The Vegetable Guide – Asparagus

The Vegetable Guide - Asparagus

Vegetable Problems

Home garden asparagus can be damaged by the asparagus beetle in some areas. If you observe insects feeding on asparagus, contact your local county Extension agent for identification and control recommendations.


Asparagus is troubled by some diseases. If plants have rust-colored spots on the stems or branches, ask your county Extension agent what to use.


Harvest vegetable asparagus spears from established beds for about 8 weeks. Do not harvest too soon from new planting. Harvest spears when they are 4 to 10 inches long. To prevent spears from becoming fibrous, harvest at least every other day. The fibrous condition is caused by overmaturity or inadequate fertility. Spears with loosely formed heads are overmature. Cut asparagus spears 1 to 2 inches below the soil level. At least one-half of the length of the spear should be above the ground. Never cut the spear within 2 inches of the crown to avoid damage to the developed buds. Never cut asparagus spears above the ground and allow stubs to remain. Discontinue harvest when spear diameter becomes less than 3/8 of an inch. Some gardeners prefer white or blanched asparagus. This is grown by shading the spears with mounds of soil or mulch to exclude light.

USDA Nutrient
guidance for additional information


Pack whole spears, tips up, tightly into clean, hot jars. Pack cut pieces as tightly as possible without crushing them. Leave 1/2 inch headroom. Add salt. Cover with boiling water, leaving 1/2 headroom. Process in a pressure canner at 10 pounds pressure (240 F)
Pints -25 minutes
Quarts – 30 minutes.


Blanch for 2-4 minutes depending on the thickness of the stalks. Cool immediately in cold water. Drain …pack into containers, leaving no headroom.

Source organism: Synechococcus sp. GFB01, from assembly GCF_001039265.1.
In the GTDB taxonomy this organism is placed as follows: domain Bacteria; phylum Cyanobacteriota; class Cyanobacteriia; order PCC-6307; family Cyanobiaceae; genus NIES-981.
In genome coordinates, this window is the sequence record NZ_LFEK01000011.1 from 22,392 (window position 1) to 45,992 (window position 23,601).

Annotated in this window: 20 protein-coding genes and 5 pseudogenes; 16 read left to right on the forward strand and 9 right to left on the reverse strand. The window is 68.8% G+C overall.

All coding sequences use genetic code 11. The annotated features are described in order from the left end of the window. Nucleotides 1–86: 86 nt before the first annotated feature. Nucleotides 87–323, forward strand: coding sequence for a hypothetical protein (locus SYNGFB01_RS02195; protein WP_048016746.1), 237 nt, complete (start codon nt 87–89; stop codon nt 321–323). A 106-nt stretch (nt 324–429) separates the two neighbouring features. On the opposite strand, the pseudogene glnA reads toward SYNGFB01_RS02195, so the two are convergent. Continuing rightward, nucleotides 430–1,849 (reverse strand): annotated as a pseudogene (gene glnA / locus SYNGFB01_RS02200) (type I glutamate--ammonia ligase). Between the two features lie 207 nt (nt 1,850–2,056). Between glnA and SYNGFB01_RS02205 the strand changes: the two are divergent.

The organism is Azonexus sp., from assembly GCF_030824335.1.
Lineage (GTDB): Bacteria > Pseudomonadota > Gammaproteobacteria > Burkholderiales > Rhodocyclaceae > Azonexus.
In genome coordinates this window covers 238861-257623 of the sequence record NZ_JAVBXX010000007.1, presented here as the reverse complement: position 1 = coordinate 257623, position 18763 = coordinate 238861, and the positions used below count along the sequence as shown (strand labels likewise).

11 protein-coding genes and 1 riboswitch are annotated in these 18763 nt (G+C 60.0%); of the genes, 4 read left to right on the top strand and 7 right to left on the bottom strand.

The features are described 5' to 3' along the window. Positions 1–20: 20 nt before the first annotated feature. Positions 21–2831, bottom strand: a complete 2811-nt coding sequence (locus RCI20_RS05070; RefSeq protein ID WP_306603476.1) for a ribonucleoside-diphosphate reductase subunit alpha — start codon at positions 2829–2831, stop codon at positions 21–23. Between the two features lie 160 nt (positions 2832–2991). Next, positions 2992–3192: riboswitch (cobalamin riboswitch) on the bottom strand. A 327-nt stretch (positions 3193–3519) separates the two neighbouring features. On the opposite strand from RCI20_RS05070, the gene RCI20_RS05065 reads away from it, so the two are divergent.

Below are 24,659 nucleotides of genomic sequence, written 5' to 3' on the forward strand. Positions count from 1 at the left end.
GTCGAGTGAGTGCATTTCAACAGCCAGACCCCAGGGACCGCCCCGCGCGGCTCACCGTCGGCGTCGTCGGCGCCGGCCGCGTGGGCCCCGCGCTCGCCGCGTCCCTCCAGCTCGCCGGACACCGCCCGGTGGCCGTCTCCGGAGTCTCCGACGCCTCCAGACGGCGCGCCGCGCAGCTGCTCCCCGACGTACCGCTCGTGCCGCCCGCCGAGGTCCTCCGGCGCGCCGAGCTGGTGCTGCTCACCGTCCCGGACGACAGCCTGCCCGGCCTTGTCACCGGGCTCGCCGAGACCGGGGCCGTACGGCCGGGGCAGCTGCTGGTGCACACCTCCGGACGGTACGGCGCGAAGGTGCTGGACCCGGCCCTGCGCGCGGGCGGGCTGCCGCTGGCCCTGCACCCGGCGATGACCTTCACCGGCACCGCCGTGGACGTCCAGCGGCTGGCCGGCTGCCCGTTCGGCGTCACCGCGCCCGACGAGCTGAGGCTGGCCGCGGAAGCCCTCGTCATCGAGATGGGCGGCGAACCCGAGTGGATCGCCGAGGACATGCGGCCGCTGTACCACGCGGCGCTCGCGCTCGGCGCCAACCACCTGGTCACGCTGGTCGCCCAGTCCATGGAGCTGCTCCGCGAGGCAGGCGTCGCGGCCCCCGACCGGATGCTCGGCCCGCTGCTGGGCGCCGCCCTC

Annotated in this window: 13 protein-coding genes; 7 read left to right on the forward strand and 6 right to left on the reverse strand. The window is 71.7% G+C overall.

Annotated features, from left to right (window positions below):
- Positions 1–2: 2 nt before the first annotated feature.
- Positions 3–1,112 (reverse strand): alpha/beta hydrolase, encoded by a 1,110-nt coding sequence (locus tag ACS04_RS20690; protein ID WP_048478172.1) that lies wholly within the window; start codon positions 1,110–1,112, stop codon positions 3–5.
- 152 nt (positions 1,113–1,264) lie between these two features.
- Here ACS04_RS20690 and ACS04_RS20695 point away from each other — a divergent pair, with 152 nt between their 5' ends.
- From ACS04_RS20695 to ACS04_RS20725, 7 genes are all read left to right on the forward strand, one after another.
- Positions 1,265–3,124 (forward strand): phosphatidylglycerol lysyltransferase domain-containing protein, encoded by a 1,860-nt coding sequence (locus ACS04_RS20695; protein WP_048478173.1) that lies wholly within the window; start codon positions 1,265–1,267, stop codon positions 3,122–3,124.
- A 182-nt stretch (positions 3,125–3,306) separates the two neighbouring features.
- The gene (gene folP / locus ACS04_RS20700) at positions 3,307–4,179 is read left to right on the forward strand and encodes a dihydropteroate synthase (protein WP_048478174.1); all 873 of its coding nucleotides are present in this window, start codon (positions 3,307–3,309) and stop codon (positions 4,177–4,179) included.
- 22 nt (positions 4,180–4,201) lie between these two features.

Asparagus cannot be stored, but it is an excellent canning crop.

Special Thanks to Jerry Parsons and Sam Cotner, Extension Horticulturists Texas Agricultural Extension ServiceEducational programs conducted by the Texas Agricultural Extension Service serve people of all ages, regardless of socioeconomic level, race, color, sex, religion, handicap or national origin. Issued in furtherance of Cooperative Extension Work in Agriculture and Home Economics, Acts of Congress of May 8, 1914, as amended, and June 30, 1914, in cooperation with the United States Department of Agriculture. Zerle L. Carpenter, Director, Texas Agricultural Extension Service, The Texas A&M University System.Hypertext markup and graphics colorization by Tammy Kohlleppel and Dan Lineberger. 

Germination Time 2-8 weeks
 Depth of Seed1-11/2 inches
Depth of Plants 6-8 inches
Spacing of Plants 3 inches(seeds), 24 inches (plants)
Spacing of Rows 18-20 inches(seed), 4-5 feet (plant)
Quantity 1 package for 100 plants
1 ounce for 250 plants
Maturity Dates, Yields and Storage

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